The story begins, as stories do in all good thrillers, with a botched robbery and a police chase. Eight Apuleian vases of the fourth century B.C. are discovered in the swimming pool of a German-based art smuggler. More valuable than the recovery of the vases, however, is the discovery of the smuggler's card index detailing his deals and dealers. It reveals the existence of a web of tombaroli -- tomb raiders -- who steal classical artifacts, and a network of dealers and smugglers who spirit them out of Italy and into the hands of wealthy collectors and museums. Peter Watson, a former investigative journalist for the London Sunday Times and author of two previous expos's of art world scandals, names the key figures in this network that has depleted Europe's classical artifacts. Among the loot are the irreplaceable and highly collectable vases of Euphronius, the equivalent in their field of the sculpture of Bernini or the painting of Michelangelo. The narrative leads to the doors of some major institutions: Sothebys, the Getty Museum in L.A., the Museum of Fine Arts in Boston, and the Metropolitan Museum of Art in New York among them. Filled with great characters and human drama, The Medici Conspiracy authoritatively exposes another shameful round in one of the oldest games in the world: theft, smuggling and duplicitous dealing, all in the name of art.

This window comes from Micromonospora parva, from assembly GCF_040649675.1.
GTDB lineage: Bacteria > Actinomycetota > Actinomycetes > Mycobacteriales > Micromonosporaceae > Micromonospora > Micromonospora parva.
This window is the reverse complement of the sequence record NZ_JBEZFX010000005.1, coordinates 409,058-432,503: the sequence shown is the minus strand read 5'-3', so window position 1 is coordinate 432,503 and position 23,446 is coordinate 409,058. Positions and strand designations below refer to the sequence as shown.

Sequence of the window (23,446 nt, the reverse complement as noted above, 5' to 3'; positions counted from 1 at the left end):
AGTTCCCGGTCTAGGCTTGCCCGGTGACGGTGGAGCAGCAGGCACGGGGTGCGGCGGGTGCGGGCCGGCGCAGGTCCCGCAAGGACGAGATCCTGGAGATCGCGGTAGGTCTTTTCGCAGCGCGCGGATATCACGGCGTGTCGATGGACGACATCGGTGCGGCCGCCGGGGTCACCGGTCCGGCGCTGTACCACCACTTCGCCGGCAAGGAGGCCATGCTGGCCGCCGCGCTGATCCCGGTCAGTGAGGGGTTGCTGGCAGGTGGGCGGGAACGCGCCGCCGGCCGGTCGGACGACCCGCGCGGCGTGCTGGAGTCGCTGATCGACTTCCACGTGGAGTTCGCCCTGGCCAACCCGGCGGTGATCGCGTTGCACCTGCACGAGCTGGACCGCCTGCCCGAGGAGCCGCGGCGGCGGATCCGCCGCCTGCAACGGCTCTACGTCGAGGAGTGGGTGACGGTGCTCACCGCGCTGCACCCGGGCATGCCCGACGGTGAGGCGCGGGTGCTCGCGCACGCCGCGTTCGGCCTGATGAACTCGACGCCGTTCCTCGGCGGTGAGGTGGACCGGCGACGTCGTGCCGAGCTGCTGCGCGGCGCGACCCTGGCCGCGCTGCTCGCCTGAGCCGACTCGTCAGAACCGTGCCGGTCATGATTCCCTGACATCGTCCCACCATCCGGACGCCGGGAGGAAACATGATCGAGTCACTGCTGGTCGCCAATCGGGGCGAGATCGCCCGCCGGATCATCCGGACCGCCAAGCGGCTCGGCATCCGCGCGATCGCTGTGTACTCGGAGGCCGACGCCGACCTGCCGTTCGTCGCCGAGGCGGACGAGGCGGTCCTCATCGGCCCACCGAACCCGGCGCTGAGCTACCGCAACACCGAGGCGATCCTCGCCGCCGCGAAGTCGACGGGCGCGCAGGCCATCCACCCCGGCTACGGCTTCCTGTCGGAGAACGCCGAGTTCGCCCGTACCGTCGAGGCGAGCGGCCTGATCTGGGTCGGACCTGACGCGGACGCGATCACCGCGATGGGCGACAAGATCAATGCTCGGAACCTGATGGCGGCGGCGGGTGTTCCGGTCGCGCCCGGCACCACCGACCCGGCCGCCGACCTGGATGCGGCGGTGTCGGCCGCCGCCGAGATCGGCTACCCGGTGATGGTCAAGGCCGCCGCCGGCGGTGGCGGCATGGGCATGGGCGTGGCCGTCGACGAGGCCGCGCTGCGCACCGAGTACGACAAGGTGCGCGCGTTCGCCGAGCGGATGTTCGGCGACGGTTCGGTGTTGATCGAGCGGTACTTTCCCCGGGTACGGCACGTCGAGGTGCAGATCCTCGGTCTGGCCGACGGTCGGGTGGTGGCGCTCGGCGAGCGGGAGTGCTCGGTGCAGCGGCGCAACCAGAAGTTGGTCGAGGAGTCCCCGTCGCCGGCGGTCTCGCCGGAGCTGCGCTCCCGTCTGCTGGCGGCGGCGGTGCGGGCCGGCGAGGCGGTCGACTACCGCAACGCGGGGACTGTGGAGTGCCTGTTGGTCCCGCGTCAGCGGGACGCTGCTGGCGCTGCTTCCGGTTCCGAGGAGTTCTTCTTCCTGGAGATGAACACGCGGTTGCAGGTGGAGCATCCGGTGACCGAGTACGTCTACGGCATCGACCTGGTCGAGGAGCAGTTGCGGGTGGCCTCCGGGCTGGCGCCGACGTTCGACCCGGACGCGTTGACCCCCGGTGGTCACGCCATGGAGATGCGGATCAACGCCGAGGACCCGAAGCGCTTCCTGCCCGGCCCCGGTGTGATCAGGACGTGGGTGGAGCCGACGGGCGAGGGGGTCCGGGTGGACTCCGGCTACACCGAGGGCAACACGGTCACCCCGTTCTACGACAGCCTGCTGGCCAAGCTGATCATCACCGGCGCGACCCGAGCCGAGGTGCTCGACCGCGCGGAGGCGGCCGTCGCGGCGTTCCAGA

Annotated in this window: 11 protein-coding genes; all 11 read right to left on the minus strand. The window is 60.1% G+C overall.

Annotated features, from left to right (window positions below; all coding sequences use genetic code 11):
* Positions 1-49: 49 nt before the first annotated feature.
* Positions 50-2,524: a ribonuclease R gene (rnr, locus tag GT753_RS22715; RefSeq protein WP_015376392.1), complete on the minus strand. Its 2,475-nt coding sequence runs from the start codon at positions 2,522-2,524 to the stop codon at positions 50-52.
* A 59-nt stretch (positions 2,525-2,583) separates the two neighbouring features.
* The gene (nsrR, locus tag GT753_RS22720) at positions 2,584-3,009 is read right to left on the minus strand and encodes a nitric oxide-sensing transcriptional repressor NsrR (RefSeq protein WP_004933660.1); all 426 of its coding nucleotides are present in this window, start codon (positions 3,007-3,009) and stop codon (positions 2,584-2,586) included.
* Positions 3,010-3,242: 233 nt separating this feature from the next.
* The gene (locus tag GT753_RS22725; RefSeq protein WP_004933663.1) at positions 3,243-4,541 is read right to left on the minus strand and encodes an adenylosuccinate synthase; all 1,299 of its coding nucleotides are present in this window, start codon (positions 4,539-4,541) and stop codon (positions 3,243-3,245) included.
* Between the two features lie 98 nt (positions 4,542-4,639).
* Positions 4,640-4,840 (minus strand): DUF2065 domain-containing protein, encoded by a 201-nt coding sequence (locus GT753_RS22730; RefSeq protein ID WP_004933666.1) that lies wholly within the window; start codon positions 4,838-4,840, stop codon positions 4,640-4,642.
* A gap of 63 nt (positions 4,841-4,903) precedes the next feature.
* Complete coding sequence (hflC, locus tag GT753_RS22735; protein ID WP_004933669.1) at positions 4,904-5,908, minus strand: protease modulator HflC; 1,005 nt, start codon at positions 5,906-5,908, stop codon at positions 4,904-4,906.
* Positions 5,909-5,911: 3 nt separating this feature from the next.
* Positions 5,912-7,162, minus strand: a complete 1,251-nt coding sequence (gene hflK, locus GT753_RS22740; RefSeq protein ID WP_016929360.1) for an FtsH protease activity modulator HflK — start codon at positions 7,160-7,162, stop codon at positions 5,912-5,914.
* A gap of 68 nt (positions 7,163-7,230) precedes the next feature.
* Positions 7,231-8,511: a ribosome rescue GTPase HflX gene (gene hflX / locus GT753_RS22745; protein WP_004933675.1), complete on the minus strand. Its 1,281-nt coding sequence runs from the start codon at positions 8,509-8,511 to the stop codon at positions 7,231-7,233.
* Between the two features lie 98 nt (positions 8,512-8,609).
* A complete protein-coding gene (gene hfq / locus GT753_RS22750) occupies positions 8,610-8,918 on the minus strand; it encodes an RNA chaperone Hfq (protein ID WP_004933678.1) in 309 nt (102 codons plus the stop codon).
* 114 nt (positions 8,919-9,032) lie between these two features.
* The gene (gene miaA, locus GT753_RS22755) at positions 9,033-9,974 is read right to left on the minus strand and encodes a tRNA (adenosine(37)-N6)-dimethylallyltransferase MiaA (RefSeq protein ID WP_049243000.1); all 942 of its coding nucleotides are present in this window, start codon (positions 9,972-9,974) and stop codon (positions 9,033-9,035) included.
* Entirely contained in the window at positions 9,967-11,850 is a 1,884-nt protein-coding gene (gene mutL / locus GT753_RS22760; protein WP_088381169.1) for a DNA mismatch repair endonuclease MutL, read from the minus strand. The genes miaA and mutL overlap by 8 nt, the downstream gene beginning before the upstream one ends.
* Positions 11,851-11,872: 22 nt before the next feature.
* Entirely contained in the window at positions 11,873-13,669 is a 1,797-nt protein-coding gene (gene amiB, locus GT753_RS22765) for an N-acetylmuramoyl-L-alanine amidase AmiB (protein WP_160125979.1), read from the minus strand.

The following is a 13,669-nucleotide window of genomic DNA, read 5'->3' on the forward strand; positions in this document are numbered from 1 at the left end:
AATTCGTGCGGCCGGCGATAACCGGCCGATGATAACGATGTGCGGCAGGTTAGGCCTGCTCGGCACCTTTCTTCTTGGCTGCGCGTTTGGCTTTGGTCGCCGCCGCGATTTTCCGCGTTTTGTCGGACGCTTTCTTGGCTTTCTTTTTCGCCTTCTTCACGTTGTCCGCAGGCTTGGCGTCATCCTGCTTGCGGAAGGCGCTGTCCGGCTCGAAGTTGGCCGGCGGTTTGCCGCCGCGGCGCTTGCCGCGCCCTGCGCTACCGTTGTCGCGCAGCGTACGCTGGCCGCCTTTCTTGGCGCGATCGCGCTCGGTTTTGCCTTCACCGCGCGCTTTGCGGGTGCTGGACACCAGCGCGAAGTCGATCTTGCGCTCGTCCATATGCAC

Peter Watson is a journalist, television presenter and historian of intellectual movements. He has written for the Observer, the Daily Telegraph, the Times, the Sunday Times, the New York Times, and the Spectator. His books include The Modern Mind; Ideas: A History from Fire to Freud; and The German Genius; The Age of Atheists; and Convergence -- and he has been published in twenty-six countries. Cecilia Todeschini is a researcher and translator who has worked for the BBC, ITV, CBS, ABC, and NBC. She has covered papal conclaves as well as the great mafia trials in Italy among many other subjects.